For one, young people don’t see how the hotly debated issues relate to their own lives. How many 20-year-olds think about social security, never mind understand it?
But something else contributes, too: Our young adults have been in a classroom for 12 years, learning about democracy but not living democracy. Sure, as kids reach middle school, they elect student governments. But these “elected officials” don’t govern the school. They wield no authority but to decide, on behalf of their classmates, how the fundraising money is spent or what theme the spring dance should have. Someone runs the school, but it’s not the student government.
I’m not belittling the fun kids have or the learning that takes place when kids plan and organize events or make decisions. I’m just pointing out that adults won’t let kids make any true governing decisions.
But what if we did? What if we let the students at each school govern themselves? You know, let them hire and fire teachers and office staff, choose their own curricula, and make financial decisions for the school?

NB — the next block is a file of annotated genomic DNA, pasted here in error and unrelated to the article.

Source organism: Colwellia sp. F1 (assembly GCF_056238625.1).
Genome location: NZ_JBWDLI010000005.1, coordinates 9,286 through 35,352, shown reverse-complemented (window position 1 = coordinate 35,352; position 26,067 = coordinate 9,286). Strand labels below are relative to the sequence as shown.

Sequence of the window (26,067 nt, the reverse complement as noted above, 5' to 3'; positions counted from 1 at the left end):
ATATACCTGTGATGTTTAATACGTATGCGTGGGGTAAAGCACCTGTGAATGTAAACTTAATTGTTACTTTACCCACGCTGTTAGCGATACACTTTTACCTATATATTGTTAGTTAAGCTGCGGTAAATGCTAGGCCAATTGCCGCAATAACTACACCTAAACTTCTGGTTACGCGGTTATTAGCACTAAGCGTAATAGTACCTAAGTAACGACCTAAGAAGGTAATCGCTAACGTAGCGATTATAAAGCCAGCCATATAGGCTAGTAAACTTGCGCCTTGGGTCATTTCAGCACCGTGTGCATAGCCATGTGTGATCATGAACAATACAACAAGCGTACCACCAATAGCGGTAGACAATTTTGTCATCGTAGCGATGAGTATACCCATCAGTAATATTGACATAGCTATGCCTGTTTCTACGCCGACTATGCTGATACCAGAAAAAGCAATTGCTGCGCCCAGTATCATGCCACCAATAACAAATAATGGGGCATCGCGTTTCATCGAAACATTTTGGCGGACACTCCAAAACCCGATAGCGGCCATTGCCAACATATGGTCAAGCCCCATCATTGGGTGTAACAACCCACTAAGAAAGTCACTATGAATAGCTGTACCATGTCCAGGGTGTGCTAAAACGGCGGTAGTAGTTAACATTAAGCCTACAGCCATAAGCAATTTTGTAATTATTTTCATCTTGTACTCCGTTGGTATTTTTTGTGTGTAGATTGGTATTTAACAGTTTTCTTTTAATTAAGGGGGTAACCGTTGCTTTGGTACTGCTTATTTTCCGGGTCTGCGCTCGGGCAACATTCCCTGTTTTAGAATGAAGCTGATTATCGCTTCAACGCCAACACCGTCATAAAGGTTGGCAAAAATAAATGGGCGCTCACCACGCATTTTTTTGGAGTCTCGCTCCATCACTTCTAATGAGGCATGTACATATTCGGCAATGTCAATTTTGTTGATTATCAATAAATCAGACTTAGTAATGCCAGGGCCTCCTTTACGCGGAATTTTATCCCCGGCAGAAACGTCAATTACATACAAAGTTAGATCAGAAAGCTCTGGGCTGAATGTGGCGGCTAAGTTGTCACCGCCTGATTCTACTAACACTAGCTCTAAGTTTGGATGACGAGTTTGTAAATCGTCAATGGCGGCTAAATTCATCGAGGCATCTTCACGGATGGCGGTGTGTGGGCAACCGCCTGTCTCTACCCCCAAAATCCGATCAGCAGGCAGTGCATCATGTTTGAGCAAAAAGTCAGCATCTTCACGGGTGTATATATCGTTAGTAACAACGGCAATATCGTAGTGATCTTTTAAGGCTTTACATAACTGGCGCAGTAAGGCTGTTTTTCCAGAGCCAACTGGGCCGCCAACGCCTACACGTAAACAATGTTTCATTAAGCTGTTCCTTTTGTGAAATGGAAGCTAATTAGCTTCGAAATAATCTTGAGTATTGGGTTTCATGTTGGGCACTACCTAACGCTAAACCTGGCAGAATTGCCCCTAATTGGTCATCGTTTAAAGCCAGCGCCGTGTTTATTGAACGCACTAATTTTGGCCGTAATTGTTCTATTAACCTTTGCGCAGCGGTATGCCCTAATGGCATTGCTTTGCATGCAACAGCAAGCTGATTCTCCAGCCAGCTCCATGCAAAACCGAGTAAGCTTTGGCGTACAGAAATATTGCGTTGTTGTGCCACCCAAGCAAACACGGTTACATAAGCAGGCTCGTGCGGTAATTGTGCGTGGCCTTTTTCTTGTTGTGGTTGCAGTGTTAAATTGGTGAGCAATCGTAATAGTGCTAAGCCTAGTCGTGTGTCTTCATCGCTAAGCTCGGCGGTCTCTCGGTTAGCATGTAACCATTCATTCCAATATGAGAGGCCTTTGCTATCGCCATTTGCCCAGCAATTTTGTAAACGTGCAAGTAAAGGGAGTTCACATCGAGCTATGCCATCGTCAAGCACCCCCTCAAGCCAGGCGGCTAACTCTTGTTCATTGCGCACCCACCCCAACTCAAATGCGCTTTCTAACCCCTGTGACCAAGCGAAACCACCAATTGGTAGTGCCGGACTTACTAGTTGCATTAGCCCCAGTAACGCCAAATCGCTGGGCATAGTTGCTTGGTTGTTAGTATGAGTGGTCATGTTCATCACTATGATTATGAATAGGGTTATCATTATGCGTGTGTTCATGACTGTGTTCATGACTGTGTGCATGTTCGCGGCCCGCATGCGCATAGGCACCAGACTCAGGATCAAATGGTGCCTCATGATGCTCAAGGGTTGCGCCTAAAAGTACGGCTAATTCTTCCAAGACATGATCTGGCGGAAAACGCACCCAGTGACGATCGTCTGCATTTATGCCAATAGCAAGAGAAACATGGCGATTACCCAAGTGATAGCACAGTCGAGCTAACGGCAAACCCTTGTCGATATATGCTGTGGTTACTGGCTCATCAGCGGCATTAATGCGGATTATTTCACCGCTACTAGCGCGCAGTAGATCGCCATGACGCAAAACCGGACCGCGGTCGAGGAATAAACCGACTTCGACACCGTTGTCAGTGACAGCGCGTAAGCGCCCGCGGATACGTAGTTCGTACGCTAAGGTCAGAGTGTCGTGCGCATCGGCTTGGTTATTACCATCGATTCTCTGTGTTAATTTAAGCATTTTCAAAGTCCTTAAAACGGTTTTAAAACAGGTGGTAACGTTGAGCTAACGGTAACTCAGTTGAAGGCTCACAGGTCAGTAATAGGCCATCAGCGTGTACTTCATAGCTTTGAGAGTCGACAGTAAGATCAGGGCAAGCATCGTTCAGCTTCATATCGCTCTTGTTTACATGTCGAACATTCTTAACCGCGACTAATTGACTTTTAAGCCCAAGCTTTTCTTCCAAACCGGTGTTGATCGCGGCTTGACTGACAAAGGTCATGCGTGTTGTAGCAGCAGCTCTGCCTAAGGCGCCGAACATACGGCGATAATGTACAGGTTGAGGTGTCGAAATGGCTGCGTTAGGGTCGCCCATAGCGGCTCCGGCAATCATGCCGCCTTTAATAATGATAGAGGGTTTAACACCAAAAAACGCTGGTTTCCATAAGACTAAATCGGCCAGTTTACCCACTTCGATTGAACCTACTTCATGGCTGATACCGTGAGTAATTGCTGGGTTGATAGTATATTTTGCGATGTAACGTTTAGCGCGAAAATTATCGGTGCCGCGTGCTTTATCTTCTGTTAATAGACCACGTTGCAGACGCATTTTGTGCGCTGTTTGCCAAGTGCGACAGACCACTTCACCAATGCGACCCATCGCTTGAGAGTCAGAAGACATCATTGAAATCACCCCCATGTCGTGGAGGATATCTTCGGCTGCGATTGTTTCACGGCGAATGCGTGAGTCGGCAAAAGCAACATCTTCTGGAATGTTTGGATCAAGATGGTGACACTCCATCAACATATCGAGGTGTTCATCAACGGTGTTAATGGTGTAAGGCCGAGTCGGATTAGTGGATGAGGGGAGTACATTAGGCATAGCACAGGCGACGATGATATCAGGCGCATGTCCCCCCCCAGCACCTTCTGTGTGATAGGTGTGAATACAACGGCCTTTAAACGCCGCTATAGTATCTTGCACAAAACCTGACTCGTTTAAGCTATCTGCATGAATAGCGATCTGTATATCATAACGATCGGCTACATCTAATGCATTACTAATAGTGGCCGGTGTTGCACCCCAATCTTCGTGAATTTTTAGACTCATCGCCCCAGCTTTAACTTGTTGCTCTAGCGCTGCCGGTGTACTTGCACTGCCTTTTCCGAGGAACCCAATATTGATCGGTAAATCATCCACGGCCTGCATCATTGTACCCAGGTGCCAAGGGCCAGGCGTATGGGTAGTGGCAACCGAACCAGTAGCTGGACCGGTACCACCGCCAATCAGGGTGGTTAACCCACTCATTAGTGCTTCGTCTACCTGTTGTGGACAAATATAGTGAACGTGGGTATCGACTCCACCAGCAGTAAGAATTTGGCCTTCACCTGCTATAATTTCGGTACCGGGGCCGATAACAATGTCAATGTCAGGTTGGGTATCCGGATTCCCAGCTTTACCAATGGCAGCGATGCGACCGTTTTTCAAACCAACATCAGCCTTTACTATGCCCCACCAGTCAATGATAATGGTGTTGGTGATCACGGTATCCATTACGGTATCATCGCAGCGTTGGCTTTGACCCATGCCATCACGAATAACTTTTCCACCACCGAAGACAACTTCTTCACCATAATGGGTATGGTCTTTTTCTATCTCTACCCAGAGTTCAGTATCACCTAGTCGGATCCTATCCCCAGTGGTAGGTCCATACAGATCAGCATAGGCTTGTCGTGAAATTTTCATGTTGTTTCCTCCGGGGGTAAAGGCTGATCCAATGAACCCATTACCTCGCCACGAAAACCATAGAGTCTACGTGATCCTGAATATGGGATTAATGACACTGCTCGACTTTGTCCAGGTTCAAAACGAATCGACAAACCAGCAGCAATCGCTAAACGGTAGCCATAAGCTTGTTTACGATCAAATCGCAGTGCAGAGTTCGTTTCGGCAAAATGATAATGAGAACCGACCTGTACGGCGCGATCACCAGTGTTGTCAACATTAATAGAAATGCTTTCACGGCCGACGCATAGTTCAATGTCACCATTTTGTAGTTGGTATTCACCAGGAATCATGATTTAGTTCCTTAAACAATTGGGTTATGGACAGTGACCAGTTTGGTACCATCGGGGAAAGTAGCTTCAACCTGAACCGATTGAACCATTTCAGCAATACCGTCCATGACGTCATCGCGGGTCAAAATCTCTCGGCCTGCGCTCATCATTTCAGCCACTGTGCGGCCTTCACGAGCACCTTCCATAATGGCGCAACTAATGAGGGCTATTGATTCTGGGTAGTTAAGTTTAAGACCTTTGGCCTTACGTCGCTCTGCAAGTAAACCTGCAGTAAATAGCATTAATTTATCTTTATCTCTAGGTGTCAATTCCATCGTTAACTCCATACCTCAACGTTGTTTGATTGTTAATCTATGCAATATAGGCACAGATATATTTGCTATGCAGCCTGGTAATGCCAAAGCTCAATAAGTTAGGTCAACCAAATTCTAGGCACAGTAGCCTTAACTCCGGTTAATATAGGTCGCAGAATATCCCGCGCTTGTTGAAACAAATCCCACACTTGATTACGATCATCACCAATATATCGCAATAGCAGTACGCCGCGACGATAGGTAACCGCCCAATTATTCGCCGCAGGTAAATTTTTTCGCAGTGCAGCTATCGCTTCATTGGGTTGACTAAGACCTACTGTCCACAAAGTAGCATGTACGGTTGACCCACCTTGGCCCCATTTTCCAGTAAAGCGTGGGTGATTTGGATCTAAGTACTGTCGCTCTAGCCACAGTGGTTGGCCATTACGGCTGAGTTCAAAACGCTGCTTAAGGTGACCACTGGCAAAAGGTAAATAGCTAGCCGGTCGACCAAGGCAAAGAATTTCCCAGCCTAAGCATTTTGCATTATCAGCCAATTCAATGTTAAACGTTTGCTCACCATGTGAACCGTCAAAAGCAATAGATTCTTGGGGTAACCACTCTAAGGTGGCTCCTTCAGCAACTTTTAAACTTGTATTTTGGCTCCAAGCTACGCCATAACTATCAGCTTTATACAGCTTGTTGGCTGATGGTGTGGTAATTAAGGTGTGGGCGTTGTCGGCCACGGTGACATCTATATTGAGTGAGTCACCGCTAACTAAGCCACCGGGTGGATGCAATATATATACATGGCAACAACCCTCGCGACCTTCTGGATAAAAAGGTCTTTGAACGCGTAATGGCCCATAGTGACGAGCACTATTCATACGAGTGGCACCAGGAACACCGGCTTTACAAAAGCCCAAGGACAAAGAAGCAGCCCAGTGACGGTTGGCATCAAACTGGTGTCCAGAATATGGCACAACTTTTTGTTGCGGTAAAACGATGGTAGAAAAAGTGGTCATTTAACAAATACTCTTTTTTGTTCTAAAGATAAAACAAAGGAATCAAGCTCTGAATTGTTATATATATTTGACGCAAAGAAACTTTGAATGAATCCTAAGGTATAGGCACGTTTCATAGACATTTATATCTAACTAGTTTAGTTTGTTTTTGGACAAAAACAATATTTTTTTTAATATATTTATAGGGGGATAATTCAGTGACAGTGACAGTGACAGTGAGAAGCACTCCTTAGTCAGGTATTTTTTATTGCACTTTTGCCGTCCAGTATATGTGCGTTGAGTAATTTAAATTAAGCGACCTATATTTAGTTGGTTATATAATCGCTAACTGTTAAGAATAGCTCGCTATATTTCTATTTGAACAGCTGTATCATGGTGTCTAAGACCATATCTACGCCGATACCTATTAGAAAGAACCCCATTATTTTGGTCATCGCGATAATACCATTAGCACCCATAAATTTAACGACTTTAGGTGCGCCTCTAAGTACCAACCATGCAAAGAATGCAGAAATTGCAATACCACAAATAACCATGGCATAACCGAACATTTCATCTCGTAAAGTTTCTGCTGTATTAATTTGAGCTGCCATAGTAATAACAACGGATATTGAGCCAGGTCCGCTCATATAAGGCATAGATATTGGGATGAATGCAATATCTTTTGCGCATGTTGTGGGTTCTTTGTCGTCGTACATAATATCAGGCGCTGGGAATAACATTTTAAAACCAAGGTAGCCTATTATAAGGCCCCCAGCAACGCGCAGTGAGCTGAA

Disaster, right? Wrong.
Living Democracy at School
Some schools already do let their students run the joint. They’re democratic schools, where kids–some as young as 5 years old–vote in every decision about the school, from the courses it will offer (if any), to the staff (read: teachers) it hires, to the rules for acceptable behavior on campus. Every member of the school gets a vote, and since students greatly outnumber staff — well, you can do the math.
To top it off, nobody tells these kids what to learn and when to learn it; they decide for themselves. If they want to climb a tree all day, they can. If they want to study physics, they can. Each individual child decides what he or she will or won’t do each day in school.
I’m sure by now you’re thinking that kids A) aren’t mature enough to run a school, B) aren’t qualified to run a school from an educational/curriculum standpoint, and C) would choose to never do any “schoolwork” if left to their own devices.